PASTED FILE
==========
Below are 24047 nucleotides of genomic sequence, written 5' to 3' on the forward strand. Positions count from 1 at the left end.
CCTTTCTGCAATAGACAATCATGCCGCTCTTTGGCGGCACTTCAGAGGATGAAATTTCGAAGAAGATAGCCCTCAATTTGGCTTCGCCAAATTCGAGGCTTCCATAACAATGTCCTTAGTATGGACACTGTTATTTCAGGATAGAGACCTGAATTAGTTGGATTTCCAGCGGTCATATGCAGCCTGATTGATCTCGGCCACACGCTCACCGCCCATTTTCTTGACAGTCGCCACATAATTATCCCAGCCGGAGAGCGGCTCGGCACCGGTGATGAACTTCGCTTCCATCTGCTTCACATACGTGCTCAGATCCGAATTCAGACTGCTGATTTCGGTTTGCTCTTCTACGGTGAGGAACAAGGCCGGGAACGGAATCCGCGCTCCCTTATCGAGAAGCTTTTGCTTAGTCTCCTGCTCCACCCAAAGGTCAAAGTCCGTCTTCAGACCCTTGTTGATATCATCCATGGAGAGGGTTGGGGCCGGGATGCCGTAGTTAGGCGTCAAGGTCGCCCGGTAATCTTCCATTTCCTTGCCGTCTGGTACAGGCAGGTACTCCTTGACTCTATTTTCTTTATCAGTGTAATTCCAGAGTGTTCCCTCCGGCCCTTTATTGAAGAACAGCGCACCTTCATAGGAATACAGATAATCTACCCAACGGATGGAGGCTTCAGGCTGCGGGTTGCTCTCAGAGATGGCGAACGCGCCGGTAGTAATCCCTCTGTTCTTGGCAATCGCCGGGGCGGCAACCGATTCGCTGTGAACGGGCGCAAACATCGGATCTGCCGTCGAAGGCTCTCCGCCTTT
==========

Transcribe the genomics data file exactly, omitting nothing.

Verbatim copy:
Below are 24047 nucleotides of genomic sequence, written 5' to 3' on the forward strand. Positions count from 1 at the left end.
CCTTTCTGCAATAGACAATCATGCCGCTCTTTGGCGGCACTTCAGAGGATGAAATTTCGAAGAAGATAGCCCTCAATTTGGCTTCGCCAAATTCGAGGCTTCCATAACAATGTCCTTAGTATGGACACTGTTATTTCAGGATAGAGACCTGAATTAGTTGGATTTCCAGCGGTCATATGCAGCCTGATTGATCTCGGCCACACGCTCACCGCCCATTTTCTTGACAGTCGCCACATAATTATCCCAGCCGGAGAGCGGCTCGGCACCGGTGATGAACTTCGCTTCCATCTGCTTCACATACGTGCTCAGATCCGAATTCAGACTGCTGATTTCGGTTTGCTCTTCTACGGTGAGGAACAAGGCCGGGAACGGAATCCGCGCTCCCTTATCGAGAAGCTTTTGCTTAGTCTCCTGCTCCACCCAAAGGTCAAAGTCCGTCTTCAGACCCTTGTTGATATCATCCATGGAGAGGGTTGGGGCCGGGATGCCGTAGTTAGGCGTCAAGGTCGCCCGGTAATCTTCCATTTCCTTGCCGTCTGGTACAGGCAGGTACTCCTTGACTCTATTTTCTTTATCAGTGTAATTCCAGAGTGTTCCCTCCGGCCCTTTATTGAAGAACAGCGCACCTTCATAGGAATACAGATAATCTACCCAACGGATGGAGGCTTCAGGCTGCGGGTTGCTCTCAGAGATGGCGAACGCGCCGGTAGTAATCCCTCTGTTCTTGGCAATCGCCGGGGCGGCAACCGATTCGCTGTGAACGGGCGCAAACATCGGATCTGCCGTCGAAGGCTCTCCGCCTTT